Ryan Barack, Kwall, Showers & Barack, P.A.
Today we’re hearing from Ryan Barack. Ryan is a board certified labor and employment law attorney with Kwall, Showers & Barack, P.A, a law firm focusing on personal injury and employment law since 1976. Ryan has been in business for himself since joining the firm in 2004. Prior to 2004, he always worked for someone else, except for his stint in college working as the Good Humor Ice Cream Man. Ryan has a wonderful wife and two smart, silly, active sons who keep him busy in his “off” time.
1. What is the most interesting thing about you or your business?
I primarily represent employees who are having issues with their jobs in matters like non-compete agreements, unpaid compensation or discrimination issues, so the most interesting thing about my business is that I get to learn about everyone else’s work. My first question to a potential client is almost always, “tell me about your job?”
2. What makes business ownership worth it to you?
I love the freedom of being a business owner. It means that I can take the cases I want to take and get involved in the causes that are important to me, without having to justify my decisions to some distant group of people.
3. Describe your typical day.
After I take my children to school, I meet with individuals who have had an issue arise with their job and talk with them about what their legal options are. I will typically have lunch with other lawyers and then the afternoon might involve a court hearing.
4. Would you ever trade running your own business for a 9 to 5 job?
No. Having had the freedom that comes from being my own boss is something I cannot imagine giving up.
5. What advice would you give to someone considering business ownership or entrepreneurism? Are there certain skills or traits they need to be successful?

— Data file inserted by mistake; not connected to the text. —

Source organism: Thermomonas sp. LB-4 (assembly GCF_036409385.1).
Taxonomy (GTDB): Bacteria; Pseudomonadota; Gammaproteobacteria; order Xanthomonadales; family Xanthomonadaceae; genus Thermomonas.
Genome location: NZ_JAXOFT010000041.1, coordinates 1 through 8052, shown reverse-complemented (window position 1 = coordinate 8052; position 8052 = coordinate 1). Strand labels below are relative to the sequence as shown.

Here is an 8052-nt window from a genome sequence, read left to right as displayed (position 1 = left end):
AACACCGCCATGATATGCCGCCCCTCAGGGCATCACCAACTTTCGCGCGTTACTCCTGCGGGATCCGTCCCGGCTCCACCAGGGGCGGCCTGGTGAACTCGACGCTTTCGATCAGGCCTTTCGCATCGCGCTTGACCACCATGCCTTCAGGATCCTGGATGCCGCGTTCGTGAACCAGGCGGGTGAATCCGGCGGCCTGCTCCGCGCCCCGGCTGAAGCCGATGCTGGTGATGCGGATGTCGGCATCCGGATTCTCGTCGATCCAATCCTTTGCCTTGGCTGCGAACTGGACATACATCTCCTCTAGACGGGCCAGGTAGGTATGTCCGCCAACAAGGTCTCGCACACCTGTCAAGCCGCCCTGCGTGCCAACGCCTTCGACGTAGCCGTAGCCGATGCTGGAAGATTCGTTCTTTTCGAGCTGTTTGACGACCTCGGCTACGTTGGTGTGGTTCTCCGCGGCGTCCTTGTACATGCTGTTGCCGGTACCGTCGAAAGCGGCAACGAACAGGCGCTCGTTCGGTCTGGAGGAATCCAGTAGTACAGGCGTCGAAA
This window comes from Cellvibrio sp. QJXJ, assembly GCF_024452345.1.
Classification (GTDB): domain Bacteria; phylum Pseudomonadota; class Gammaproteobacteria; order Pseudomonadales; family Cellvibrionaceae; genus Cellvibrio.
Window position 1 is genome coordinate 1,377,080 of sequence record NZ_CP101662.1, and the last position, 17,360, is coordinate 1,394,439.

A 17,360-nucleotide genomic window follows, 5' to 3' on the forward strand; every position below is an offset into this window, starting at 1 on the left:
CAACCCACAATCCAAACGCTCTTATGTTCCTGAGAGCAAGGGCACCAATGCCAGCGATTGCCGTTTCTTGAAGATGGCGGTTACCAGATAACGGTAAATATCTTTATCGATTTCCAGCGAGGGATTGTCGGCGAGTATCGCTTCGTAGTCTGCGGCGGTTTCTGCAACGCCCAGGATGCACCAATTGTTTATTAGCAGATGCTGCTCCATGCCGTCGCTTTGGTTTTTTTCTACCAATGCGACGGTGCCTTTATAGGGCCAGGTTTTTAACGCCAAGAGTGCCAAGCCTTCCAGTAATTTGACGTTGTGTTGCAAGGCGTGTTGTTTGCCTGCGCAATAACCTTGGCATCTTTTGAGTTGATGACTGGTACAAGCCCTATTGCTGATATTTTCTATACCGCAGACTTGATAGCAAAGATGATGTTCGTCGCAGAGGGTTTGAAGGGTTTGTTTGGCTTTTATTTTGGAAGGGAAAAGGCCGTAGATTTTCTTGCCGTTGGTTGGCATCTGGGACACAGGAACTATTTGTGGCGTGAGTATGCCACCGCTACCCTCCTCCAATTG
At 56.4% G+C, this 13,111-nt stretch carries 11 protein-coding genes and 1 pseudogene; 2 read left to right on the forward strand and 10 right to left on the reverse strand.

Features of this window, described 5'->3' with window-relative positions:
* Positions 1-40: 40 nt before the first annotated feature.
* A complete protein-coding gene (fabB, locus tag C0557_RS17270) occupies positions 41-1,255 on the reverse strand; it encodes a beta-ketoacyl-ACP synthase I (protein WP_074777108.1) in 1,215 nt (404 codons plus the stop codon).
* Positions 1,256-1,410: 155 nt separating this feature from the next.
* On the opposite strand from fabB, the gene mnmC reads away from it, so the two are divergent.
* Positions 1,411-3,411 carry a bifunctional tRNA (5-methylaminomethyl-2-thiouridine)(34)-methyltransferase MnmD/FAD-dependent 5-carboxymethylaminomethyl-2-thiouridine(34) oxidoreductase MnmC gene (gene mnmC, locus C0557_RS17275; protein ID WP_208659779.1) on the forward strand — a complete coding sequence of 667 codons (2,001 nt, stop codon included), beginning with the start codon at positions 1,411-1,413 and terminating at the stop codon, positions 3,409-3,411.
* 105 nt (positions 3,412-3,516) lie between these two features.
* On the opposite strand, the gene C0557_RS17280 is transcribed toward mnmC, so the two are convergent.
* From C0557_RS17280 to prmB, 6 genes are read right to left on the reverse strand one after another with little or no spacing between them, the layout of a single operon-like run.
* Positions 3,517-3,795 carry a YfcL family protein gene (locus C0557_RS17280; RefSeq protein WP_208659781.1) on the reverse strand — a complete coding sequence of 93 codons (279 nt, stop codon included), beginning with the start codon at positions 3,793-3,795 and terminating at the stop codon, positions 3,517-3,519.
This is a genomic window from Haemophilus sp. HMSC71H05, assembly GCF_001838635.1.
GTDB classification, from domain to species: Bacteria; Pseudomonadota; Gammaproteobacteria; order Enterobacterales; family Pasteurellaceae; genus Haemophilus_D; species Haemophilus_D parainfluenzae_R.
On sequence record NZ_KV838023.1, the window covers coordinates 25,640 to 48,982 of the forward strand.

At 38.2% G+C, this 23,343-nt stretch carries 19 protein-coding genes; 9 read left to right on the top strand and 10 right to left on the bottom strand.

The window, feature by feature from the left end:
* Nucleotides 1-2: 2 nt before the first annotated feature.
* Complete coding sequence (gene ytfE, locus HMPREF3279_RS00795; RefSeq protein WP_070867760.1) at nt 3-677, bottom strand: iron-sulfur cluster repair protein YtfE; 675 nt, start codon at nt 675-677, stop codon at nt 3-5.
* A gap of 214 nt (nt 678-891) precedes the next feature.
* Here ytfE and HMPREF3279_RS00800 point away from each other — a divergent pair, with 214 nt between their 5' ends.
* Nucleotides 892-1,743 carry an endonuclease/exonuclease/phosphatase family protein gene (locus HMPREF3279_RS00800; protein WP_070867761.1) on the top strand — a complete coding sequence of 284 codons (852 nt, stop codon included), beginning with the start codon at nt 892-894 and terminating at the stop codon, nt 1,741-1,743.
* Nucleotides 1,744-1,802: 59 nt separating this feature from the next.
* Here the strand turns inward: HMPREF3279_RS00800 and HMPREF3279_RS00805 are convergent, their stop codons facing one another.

This question leads me to get on my employment lawyer soapbox—Pay Your Employees! If you are working for yourself and you have employees, it is your responsibility to make sure that your employees get paid every payday. These people are depending upon you to feed their families and you have a legal and moral responsibility to make sure they get paid. You, as the entrepreneur, are expected to take the risks and receive the benefits, but the folks who are working for you need to be paid their regular compensation every week.
6. Why do you think you’re successful? What does success mean to you?
Professionally, I think I am successful because I put my clients’ interest first and they know that. If you are my client, I am investing my time and energy in your case and I am doing everything I ethically can to get you the best outcome. Professional success for me is a satisfied client.
On a personal level, I think I am successful because I married a wonderful woman and together we have built a life filled with love and laughter.